Defendant argues that whether the standard is reasonable suspicion or probable cause, the factual circumstances did not justify his seizure by removal from the vehicle, which led to a search of the vehicle that was not consented to by the driver. “[A]n investigative stop and detention leading to a pat down search must be based on an officer's reasonable suspicion of criminal activity. . . . However, an investigative stop at a traffic check point is constitutional, without regard to any such suspicion, if law enforcement officers systematically stop all oncoming traffic.” State v. Briggs, 140 N.C. App. 484, 487, 536 S.E.2d 858, 860 (2000) (citations omitted); see also Delaware v. Prouse, 440 U.S. 648, 59 L. Ed. 2d 660 (1979). In the present case, the officers were conducting a systematic stop of vehicles to check licenses and registrations. All vehicles going through this checkpoint were stopped; thus, the checkpoint was constitutional. Id.     Defendant also challenges his frisk by Officer Huckstickler.
        “[W]here a police officer observes unusual conduct which leads him reasonably to conclude in light of his experience that criminal activity may be afoot and that the persons with whom he is dealing may be armed and presently dangerous, where in the course of investigating this behavior he identifies himself as a policeman and makes reasonable inquiries, and where nothing in the initial stages of the encounter serves to dispel his reasonable fear for his own or others' safety, he is entitled for the protection of himself and others in the area to conduct a carefully limited search of the outer clothing of such person in an attempt to discover weapons which might be used to assault him.”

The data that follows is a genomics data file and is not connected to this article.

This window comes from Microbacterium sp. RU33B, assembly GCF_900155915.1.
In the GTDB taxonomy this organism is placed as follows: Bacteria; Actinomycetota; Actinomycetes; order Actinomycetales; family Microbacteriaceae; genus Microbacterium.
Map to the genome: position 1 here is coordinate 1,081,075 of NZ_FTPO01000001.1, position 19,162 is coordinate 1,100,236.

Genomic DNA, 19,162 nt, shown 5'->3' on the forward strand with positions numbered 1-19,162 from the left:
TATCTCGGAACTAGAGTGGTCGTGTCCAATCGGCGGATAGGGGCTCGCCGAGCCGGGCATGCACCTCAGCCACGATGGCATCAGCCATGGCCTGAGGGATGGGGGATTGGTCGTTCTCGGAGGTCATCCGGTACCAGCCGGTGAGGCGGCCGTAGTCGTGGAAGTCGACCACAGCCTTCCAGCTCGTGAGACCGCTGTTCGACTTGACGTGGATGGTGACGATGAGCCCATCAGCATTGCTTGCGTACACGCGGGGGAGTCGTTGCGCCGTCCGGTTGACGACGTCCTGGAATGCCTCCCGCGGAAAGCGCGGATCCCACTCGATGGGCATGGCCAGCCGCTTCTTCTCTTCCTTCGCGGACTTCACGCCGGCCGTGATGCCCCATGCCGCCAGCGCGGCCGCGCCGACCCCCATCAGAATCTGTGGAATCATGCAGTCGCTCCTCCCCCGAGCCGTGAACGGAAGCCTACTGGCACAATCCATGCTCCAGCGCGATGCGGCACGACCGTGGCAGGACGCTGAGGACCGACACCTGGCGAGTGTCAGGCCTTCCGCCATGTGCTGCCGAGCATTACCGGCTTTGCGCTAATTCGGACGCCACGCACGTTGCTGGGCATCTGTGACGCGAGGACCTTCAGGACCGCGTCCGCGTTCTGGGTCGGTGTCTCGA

State v. Streeter,
283 N.C. 203, 209-10, 195 S.E.2d 502, 506-07, affirmed, 283 N.C. 203, 195 S.E.2d 502 (1973) (quoting Terry v. Ohio, 392 U.S. 1, 88 S. Ct. 1868, 20 L. Ed. 2d 889 (1968)). “Although a routine traffic stop does not justify a protective search for weapons in every instance, once the defendant is outside the automobile, an officer is permitted to conduct a limited pat down search for weapons if he has a reasonable suspicion based on articulable facts under the circumstances that defendant may be armed and dangerous.” State v. Briggs, 140 N.C. App. at 488, 536 S.E.2d at 860. When a police officer observes unusual conduct which leads him reasonably to conclude in light of his experience that criminal activity may be afoot and that the persons with whom he is dealing may be armed and presently dangerous, he is entitled for the protection of himself and others in the area to conduct a carefully limited search of the outer clothing of such person in an attempt to discover weapons which might be used to assault him. State v. Sanders, 112 N.C. App.477, 481, 435 S.E.2d 842, 845(1993).